Pokaż uproszczony rekord

Fisheries Research

dc.contributor.authorKuciński, Marcin
dc.contributor.authorZłoch, Ilona
dc.contributor.authorTrzeciak, Paulina
dc.contributor.authorKycko, Anna
dc.contributor.authorNadolna-Ałtyn, Katarzyna
dc.contributor.authorMierzejewska, Katarzyna
dc.description.abstractThe strict limitations on the fishing quotas for Atlantic cod (Gadus morhua) have meant the European flounder (Platichthys flesus) has become the third most commercially fished species in the Baltic Sea. Recent reports from the International Council for the Exploration of the Sea and local fishermen, however, indicate a noticeable decline in the fitness of the species and catch volume in the Baltic Sea over the last decade. As the alimentary tract is one of the major entry routes for toxicants and parasites, and since any disturbances in its functioning are directly responsible for harmful changes in the health and welfare of the fish, a diachronic examination of the digestive tract of the European flounder sampled from the Slupsk Bank was carried out in order to determine possible factors behind the observed detrimental changes in its success in the Baltic Sea. The results obtained revealed a serious Glugea stephani infection and the presence of microsporidiosis in the fish studied (a prevalence of 41.9 % and a mean infection intensity of 9.15 xenomas per fish) considerably higher than those previously reported in less polluted regions studied across Atlantic and Pacific. This may suggest the influence of factors conducive to improving the success rate of the invading parasite, such as an increased level of environmental pollution and oxygen deficiency on the sea bottom, both of which contribute to a greater density of fish in a limited area. Our study indicates the need for comprehensive parasitological investigation of the European flounder in the Baltic Sea, in order to study microsporidiosis and the level of parasitic infection detected in histopathological and molecular analyses, including metacercariae of Zoogonoidae, nematodes of Cucullanidae, Anisakidaea and Parafilaroides normani. This study detected Parafilaroides normani, hitherto unknown in Europe, with a probability of 91.41 %.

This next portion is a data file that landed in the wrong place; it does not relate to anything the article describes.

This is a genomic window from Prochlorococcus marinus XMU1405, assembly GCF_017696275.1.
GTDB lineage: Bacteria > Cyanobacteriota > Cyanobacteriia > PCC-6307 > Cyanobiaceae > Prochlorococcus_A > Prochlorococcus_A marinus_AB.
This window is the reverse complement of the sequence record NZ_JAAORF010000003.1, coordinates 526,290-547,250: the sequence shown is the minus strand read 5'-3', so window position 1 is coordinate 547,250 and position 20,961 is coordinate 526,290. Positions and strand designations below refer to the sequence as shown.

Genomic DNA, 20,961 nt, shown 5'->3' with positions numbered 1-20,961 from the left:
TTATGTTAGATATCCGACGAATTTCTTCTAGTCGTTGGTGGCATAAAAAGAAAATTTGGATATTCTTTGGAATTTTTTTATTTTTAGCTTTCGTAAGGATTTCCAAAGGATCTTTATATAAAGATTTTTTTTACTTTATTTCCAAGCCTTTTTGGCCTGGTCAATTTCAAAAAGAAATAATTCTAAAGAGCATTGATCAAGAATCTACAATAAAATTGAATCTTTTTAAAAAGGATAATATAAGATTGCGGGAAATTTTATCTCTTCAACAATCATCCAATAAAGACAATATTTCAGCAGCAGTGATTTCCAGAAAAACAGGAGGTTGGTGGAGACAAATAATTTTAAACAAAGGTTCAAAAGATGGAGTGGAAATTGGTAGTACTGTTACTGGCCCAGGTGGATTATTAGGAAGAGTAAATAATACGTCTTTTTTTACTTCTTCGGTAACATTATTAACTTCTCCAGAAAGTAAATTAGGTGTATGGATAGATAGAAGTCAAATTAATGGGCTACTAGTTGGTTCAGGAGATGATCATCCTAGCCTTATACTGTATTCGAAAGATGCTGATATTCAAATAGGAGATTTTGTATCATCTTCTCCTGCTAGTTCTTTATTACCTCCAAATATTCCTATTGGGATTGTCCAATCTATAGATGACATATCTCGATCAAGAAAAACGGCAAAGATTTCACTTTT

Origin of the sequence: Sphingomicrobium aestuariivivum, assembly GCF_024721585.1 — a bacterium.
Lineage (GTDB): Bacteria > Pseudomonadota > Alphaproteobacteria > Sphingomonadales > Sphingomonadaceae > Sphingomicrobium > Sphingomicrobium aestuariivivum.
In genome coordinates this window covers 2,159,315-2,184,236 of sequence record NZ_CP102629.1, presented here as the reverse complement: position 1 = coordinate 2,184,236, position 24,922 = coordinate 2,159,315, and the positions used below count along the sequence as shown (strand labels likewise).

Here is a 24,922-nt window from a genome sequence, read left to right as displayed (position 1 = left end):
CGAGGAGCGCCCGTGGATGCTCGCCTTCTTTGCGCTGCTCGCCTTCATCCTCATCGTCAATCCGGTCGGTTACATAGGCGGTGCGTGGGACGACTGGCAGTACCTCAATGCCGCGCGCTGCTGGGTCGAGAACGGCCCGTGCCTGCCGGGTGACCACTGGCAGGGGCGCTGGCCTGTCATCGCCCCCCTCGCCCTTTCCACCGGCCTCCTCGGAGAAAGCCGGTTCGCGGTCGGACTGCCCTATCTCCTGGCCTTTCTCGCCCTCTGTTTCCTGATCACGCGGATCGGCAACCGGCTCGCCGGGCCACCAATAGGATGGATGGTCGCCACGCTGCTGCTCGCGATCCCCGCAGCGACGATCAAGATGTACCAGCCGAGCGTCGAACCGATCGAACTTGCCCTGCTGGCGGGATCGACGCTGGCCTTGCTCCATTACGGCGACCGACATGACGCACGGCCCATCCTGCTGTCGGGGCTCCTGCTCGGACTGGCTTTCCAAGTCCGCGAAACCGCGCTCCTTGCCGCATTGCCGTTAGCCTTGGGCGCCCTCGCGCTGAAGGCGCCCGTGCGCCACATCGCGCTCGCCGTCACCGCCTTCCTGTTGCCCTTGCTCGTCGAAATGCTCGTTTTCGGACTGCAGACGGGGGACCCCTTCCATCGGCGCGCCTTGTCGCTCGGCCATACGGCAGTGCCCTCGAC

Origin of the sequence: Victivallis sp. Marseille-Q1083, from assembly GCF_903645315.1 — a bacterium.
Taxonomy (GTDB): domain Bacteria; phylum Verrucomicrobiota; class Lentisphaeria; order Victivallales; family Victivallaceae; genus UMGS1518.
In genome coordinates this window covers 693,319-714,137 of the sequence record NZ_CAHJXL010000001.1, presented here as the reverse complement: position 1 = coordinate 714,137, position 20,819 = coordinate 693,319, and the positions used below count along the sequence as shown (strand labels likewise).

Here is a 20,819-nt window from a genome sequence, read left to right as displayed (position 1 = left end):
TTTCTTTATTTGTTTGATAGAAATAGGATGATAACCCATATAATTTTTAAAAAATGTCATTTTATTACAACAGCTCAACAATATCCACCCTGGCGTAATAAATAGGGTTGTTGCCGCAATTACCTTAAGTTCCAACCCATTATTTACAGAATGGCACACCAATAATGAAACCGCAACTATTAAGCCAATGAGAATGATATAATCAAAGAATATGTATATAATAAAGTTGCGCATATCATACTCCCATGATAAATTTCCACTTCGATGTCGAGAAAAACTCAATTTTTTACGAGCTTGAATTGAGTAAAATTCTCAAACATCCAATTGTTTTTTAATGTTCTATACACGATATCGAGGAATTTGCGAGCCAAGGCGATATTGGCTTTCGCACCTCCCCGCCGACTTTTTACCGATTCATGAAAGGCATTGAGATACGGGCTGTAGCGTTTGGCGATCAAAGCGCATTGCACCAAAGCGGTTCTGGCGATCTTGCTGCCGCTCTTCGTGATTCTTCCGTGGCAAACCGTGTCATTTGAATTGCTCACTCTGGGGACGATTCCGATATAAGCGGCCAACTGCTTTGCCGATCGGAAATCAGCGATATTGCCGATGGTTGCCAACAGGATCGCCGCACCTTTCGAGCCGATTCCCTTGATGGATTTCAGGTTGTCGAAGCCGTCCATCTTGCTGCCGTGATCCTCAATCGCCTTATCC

dc.subjectPlatichthys flesus
dc.subjectGlugea stephani
dc.subjectBaltic sea
dc.subjectparasitic infection
dc.titleInfection of the European flounder (Platichthys flesus) with Glugea stephani, a possible new indicator of the weakening of the Baltic population
dcterms.bibliographicCitation2023 vol. 260, 106590
dcterms.titleFisheries Research

Pliki tej pozycji


Nie ma plików powiązanych z tą pozycją.

Pozycja umieszczona jest w następujących kolekcjach

Pokaż uproszczony rekord